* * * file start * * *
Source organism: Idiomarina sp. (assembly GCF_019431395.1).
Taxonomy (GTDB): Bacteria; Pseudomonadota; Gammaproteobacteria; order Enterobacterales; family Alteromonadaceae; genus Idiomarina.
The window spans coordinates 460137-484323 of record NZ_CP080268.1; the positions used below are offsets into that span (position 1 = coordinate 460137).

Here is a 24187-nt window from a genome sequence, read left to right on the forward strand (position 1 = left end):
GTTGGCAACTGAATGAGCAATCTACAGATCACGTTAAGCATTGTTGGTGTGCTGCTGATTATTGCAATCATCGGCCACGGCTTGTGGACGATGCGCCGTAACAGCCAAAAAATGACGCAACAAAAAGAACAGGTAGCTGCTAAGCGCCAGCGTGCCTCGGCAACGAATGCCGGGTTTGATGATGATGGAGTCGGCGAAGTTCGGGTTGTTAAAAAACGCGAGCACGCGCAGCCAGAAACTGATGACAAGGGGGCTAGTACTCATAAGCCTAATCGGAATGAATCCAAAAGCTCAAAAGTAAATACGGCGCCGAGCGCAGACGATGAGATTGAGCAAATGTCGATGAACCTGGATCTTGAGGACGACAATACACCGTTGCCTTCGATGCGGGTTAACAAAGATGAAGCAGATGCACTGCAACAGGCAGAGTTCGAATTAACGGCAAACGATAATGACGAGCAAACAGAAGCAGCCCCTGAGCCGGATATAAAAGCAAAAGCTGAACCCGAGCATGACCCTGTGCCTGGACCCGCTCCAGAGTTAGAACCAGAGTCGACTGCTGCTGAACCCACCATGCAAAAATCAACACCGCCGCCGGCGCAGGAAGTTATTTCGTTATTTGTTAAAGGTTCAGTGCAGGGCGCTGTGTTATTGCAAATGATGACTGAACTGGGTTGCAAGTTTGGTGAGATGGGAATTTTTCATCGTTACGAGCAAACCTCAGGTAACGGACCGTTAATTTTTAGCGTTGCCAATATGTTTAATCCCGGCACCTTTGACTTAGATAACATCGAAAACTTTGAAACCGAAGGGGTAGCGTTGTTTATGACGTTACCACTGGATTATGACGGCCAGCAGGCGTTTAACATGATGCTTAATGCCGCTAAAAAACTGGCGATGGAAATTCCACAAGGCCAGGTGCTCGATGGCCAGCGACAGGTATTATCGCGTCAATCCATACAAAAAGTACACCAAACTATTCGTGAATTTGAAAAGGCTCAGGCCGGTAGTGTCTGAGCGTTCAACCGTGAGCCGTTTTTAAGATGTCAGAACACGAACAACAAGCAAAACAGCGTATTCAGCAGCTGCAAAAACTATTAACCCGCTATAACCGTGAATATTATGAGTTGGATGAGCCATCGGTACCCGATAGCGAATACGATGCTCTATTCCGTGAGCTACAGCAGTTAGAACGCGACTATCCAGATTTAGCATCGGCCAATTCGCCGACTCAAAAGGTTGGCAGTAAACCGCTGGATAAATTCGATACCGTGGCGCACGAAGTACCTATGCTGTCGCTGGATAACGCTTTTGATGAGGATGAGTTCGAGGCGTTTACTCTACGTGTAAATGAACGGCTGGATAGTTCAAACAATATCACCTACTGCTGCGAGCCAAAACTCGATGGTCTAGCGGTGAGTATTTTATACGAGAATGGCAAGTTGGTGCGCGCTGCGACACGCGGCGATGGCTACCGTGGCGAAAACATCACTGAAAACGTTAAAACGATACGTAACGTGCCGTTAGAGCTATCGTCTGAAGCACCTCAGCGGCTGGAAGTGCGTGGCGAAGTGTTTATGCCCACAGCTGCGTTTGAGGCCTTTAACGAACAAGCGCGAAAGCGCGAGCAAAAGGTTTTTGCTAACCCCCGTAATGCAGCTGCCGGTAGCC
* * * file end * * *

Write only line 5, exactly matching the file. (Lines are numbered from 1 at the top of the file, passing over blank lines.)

GTTGGCAACTGAATGAGCAATCTACAGATCACGTTAAGCATTGTTGGTGTGCTGCTGATTATTGCAATCATCGGCCACGGCTTGTGGACGATGCGCCGTAACAGCCAAAAAATGACGCAACAAAAAGAACAGGTAGCTGCTAAGCGCCAGCGTGCCTCGGCAACGAATGCCGGGTTTGATGATGATGGAGTCGGCGAAGTTCGGGTTGTTAAAAAACGCGAGCACGCGCAGCCAGAAACTGATGACAAGGGGGCTAGTACTCATAAGCCTAATCGGAATGAATCCAAAAGCTCAAAAGTAAATACGGCGCCGAGCGCAGACGATGAGATTGAGCAAATGTCGATGAACCTGGATCTTGAGGACGACAATACACCGTTGCCTTCGATGCGGGTTAACAAAGATGAAGCAGATGCACTGCAACAGGCAGAGTTCGAATTAACGGCAAACGATAATGACGAGCAAACAGAAGCAGCCCCTGAGCCGGATATAAAAGCAAAAGCTGAACCCGAGCATGACCCTGTGCCTGGACCCGCTCCAGAGTTAGAACCAGAGTCGACTGCTGCTGAACCCACCATGCAAAAATCAACACCGCCGCCGGCGCAGGAAGTTATTTCGTTATTTGTTAAAGGTTCAGTGCAGGGCGCTGTGTTATTGCAAATGATGACTGAACTGGGTTGCAAGTTTGGTGAGATGGGAATTTTTCATCGTTACGAGCAAACCTCAGGTAACGGACCGTTAATTTTTAGCGTTGCCAATATGTTTAATCCCGGCACCTTTGACTTAGATAACATCGAAAACTTTGAAACCGAAGGGGTAGCGTTGTTTATGACGTTACCACTGGATTATGACGGCCAGCAGGCGTTTAACATGATGCTTAATGCCGCTAAAAAACTGGCGATGGAAATTCCACAAGGCCAGGTGCTCGATGGCCAGCGACAGGTATTATCGCGTCAATCCATACAAAAAGTACACCAAACTATTCGTGAATTTGAAAAGGCTCAGGCCGGTAGTGTCTGAGCGTTCAACCGTGAGCCGTTTTTAAGATGTCAGAACACGAACAACAAGCAAAACAGCGTATTCAGCAGCTGCAAAAACTATTAACCCGCTATAACCGTGAATATTATGAGTTGGATGAGCCATCGGTACCCGATAGCGAATACGATGCTCTATTCCGTGAGCTACAGCAGTTAGAACGCGACTATCCAGATTTAGCATCGGCCAATTCGCCGACTCAAAAGGTTGGCAGTAAACCGCTGGATAAATTCGATACCGTGGCGCACGAAGTACCTATGCTGTCGCTGGATAACGCTTTTGATGAGGATGAGTTCGAGGCGTTTACTCTACGTGTAAATGAACGGCTGGATAGTTCAAACAATATCACCTACTGCTGCGAGCCAAAACTCGATGGTCTAGCGGTGAGTATTTTATACGAGAATGGCAAGTTGGTGCGCGCTGCGACACGCGGCGATGGCTACCGTGGCGAAAACATCACTGAAAACGTTAAAACGATACGTAACGTGCCGTTAGAGCTATCGTCTGAAGCACCTCAGCGGCTGGAAGTGCGTGGCGAAGTGTTTATGCCCACAGCTGCGTTTGAGGCCTTTAACGAACAAGCGCGAAAGCGCGAGCAAAAGGTTTTTGCTAACCCCCGTAATGCAGCTGCCGGTAGCC